Tonkatsu KYK in Porta just below Kyoto Station mostly delivers delicious deep-fried pork cutlets. I tried the Kagoshima kurobuta pork loin katsu meal for Y1,900 and the portions are decent enough so you’ll feel full and savor each bite of the meat with abandon. The rice and miso are unlimited, too.
In Arashiyama, the street food stalls near the river are marvels at satiating your hunger. Even though we subsisted on snacks, it was still a great way to mingle with locals and domestic tourists trying out 57Kitchen’s spicy ikayaki (Y450), a grilled squid snack cooked with eggs and slathered with an ichimi (red chili pepper) mayonnaise, and literal fruit candies of skewered glazed muscat and strawberries from Fluffy Kyoto. Even my mother had a sparkle in her eye after biting off the glossy fruits.
A larger-than-life return to Japan with subdued expectations
A couple months ago, coming back to Japan was all I could think of. But the novelty wore off a bit when I spontaneously decided to take my parents along with me. Constructing a new itinerary that would fit in with the slow pace of senior legs, I wondered whether it was something I could handle since I’m used to traveling on my own. But looking back, even if the moments were uneven, this experience took me into directions that swing between “I shouldn’t have done this” and “Wow this is actually nice.”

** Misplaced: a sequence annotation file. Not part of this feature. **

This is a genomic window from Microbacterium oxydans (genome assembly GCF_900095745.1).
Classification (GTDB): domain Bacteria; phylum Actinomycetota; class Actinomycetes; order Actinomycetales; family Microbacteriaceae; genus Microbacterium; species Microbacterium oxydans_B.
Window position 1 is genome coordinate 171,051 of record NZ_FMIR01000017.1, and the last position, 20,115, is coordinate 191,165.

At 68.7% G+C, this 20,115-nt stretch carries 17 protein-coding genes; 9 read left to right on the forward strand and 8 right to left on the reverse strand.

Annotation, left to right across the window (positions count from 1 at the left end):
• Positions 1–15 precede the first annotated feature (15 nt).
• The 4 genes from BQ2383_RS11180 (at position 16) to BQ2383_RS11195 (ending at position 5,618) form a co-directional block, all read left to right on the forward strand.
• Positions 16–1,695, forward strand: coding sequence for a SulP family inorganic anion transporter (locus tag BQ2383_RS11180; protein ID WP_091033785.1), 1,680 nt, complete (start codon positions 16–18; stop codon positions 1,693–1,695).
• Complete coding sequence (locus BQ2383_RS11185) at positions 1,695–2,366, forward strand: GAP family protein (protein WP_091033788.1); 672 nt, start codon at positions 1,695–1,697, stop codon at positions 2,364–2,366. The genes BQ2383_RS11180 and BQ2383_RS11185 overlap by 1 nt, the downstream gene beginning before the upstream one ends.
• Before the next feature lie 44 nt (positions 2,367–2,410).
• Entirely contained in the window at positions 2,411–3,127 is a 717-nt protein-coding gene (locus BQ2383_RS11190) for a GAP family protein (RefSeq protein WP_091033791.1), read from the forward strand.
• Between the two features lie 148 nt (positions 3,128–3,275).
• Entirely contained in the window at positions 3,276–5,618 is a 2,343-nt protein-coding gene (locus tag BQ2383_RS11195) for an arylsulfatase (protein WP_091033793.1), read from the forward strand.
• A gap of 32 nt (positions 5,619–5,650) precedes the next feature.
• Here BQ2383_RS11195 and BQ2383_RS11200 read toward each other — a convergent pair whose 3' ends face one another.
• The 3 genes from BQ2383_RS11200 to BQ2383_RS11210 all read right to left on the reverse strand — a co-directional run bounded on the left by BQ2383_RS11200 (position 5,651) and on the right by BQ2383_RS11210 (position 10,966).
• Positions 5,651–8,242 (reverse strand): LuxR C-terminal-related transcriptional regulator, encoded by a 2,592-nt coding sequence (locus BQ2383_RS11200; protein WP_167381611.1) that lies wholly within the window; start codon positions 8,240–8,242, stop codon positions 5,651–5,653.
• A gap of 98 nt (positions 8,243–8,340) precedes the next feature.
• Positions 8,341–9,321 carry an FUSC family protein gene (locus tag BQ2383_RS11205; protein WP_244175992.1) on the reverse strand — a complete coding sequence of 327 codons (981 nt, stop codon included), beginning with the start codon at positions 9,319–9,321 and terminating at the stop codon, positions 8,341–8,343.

What I’ve learned from traveling with both parents for the first time is that the idea of “slow travel” I’ve always done in the past wasn’t as slow as I had thought. This time around, my parents showed me a new perspective that celebrates a different pace. To just sit still a little longer on a park bench. To just take in the sights a little more. To photograph aimlessly like my dad. To stop more often than you would. To appreciate natural beauty like my mom. Because amid the bustle I usually dismiss, there are plenty of inspired moments to find there, too.
And what a way to do it in one of my favorite countries in the world.
(But I’m still going back to Japan on my own next time.)